EAST LANSING — After his team’s loss to Michigan State on Saturday, Michigan coach Brady Hoke talked about how a game can be lost in a matter of six to eight key plays.

In the Wolverines’ 29-6 loss to Michigan State, though, you could say it all came down to one play.

The major momentum shift, the key that gave the Spartans the energy they needed to run away with the game and never look back, came in the waning minutes of the first half.

With the game knotted at six, Michigan State faced a third-and-six from the Michigan 24 yard line. The Michigan defense, if not stellar, has had its moments this season and Spartan quarterback Connor Cook had average numbers entering the contest. It probably should have been an easy stop for the Wolverines.

But the Spartans easily converted the third down. The drive ended in the form of a touchdown with 23 seconds left in the half.

“That was a disappointing drive,” Hoke said. “It drives you crazy when you give up points right at the end of the half. It’s disappointing. “

Michigan never regained a lead, or even scored, after that.

For as much talk as there was leading into the game in regards to how the Wolverine offense could conquer the Spartans’ highly-touted defense, perhaps more attention should have been paid to the inverse.

Yes, much of the Wolverines’ woes on Saturday had to do with the lack of any offensive production. But Michigan’s defense transformed and broke down after allowing that touchdown.

The players and coaches blamed it all on a lack of consistency.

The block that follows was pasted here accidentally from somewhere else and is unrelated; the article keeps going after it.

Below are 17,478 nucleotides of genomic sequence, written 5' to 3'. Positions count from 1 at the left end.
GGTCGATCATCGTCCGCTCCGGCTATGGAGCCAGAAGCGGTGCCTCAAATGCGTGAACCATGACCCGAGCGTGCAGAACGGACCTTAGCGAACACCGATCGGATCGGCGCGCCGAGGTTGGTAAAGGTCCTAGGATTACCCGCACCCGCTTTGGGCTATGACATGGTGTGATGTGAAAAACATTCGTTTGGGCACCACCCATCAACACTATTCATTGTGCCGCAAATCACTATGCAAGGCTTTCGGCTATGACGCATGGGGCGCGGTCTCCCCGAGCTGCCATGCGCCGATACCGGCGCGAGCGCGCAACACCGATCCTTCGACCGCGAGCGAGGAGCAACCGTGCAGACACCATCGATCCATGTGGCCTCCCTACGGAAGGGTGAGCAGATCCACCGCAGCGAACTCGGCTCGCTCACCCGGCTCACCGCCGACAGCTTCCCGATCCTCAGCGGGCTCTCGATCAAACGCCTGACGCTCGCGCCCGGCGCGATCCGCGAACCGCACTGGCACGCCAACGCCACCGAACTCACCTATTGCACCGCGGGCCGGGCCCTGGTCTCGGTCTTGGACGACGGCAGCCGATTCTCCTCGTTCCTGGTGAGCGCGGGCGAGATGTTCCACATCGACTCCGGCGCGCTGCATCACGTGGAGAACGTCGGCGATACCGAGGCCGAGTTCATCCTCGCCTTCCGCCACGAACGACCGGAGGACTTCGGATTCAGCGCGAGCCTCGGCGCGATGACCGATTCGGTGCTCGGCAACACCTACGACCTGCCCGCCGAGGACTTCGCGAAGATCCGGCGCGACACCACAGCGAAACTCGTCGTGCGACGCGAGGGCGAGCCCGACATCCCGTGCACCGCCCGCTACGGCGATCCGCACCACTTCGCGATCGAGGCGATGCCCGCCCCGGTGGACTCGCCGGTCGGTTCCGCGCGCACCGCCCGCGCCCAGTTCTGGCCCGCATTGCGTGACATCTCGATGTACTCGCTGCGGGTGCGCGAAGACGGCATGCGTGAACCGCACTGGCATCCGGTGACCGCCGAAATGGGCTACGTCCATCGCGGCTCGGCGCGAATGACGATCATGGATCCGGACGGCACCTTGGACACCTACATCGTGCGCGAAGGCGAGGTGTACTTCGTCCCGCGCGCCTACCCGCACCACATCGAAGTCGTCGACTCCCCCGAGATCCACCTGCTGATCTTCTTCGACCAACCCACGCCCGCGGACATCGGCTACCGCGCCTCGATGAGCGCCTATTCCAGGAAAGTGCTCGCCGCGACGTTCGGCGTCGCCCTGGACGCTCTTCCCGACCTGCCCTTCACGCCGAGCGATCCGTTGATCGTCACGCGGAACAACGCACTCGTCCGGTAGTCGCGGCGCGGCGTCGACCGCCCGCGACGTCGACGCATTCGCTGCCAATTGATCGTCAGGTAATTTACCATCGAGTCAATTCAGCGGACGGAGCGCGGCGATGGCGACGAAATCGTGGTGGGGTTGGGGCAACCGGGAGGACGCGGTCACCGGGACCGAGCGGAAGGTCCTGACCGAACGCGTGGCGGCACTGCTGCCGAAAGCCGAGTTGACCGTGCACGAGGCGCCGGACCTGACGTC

“It’s a lack of execution on both sides of the ball,” said junior linebacker Desmond Morgan. “As a defense, there’s opportunities we had and we didn’t capitalize. When you don’t capitalize in a game like this, obviously things aren’t going to turn out the way you like.”

The defense had plenty to work with, but nothing happened. Michigan State continued to complete its third downs. And with redshirt junior quarterback Devin Gardner struggling mightily, the Wolverines recognized the significance having to stall the Spartans to compensate for Michigan’s offensive lapses.

“Defensively, when our offense is in a rut or maybe not on the momentum that they need, that’s when we’ve got to pick up our end of it and pick up the slack,” Morgan said.

The Wolverines weren’t without their own opportunity to swing things back in their favor, though. Junior defensive back Raymon Taylor caught an interception late in the third quarter that he returned for 17 yards.

But Michigan’s following drive resulted in two sacks. Wile had to punt again, and the same beat up Wolverine defense came back out to face the Spartans.

Entering the contest, the coaching staff emphasized the need for Michigan to stop the big plays. But by the second half, the defense — and secondary in particularly — seemed virtually non-existent, allowing Cook to complete his passes and leaving holes open for the Spartans to run through.

“I just know at the end of the day, the defense was called, we were unable to stop and unable to execute,” Morgan said. “We missed our opportunities and had to capitalize.”

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